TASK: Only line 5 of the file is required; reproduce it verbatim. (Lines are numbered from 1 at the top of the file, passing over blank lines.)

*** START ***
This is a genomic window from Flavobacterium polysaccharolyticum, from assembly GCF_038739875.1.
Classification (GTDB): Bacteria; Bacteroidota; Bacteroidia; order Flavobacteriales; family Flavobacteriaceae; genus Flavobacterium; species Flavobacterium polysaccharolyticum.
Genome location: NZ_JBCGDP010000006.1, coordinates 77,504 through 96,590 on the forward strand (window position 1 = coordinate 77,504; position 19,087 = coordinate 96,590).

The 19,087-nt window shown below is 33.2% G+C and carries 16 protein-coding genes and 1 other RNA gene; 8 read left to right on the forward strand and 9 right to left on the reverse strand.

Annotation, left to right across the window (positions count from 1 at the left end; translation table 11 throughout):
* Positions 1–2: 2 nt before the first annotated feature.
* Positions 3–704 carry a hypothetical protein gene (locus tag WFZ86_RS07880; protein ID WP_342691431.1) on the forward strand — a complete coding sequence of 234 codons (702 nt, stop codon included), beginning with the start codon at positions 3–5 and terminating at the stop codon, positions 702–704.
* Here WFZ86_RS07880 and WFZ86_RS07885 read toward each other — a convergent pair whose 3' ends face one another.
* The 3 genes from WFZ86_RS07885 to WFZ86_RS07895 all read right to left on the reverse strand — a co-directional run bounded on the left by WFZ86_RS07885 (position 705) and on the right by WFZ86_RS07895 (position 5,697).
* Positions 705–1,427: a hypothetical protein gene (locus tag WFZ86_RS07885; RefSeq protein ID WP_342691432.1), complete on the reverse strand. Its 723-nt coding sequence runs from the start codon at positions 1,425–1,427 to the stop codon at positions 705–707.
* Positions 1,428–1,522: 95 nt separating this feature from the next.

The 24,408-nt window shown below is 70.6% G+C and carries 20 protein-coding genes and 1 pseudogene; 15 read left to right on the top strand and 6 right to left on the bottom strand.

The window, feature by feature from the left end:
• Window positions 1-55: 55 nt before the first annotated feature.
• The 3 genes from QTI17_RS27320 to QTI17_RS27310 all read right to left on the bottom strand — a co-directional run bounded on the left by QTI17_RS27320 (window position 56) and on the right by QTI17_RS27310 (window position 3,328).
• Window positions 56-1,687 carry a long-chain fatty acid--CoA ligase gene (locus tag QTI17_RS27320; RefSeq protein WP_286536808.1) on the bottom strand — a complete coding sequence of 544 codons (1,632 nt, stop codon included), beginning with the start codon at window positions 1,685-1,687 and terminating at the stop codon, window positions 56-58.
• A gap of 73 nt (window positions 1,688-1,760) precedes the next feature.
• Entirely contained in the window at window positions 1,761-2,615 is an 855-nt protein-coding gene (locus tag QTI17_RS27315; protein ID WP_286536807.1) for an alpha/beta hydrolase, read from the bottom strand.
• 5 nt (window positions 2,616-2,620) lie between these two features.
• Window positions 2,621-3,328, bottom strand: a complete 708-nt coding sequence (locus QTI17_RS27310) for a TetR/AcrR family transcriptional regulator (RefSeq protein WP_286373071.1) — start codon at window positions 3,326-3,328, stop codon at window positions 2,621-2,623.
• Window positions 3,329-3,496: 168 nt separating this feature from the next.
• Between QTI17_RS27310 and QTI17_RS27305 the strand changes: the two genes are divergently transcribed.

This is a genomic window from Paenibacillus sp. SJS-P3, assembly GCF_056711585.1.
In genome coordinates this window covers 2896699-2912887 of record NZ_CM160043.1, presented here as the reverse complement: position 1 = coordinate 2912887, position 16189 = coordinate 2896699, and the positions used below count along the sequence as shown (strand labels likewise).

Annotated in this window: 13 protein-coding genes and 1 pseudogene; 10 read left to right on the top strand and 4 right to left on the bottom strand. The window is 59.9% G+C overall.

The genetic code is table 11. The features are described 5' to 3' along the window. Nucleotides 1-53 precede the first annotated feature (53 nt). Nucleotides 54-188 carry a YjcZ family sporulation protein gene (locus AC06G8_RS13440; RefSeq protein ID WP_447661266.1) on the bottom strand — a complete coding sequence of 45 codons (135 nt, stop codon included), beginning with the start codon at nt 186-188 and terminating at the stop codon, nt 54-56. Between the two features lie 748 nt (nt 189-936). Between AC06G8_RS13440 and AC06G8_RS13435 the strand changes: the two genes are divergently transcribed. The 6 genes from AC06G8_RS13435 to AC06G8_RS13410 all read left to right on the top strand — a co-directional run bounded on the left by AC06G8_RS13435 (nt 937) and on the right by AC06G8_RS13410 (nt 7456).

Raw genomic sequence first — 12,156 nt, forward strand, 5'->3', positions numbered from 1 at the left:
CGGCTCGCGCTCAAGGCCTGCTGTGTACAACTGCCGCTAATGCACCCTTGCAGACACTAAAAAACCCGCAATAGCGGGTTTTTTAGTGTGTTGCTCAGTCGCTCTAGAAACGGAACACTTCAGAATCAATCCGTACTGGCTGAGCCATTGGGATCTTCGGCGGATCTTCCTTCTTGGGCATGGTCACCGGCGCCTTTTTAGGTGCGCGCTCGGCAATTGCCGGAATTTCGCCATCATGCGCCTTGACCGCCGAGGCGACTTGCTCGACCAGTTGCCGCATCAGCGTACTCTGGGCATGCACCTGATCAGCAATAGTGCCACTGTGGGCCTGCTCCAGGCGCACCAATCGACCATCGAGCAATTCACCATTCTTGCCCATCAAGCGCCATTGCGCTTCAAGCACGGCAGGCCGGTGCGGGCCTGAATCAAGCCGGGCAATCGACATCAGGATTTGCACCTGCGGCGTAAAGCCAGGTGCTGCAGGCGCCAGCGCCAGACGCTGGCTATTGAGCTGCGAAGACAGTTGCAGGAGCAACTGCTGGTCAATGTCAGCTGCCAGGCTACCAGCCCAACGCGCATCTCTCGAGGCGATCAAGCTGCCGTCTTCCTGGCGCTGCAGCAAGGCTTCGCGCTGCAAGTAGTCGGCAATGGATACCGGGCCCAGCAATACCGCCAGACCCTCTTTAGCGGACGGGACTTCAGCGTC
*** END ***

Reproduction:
Annotation, left to right across the window (positions count from 1 at the left end; translation table 11 throughout):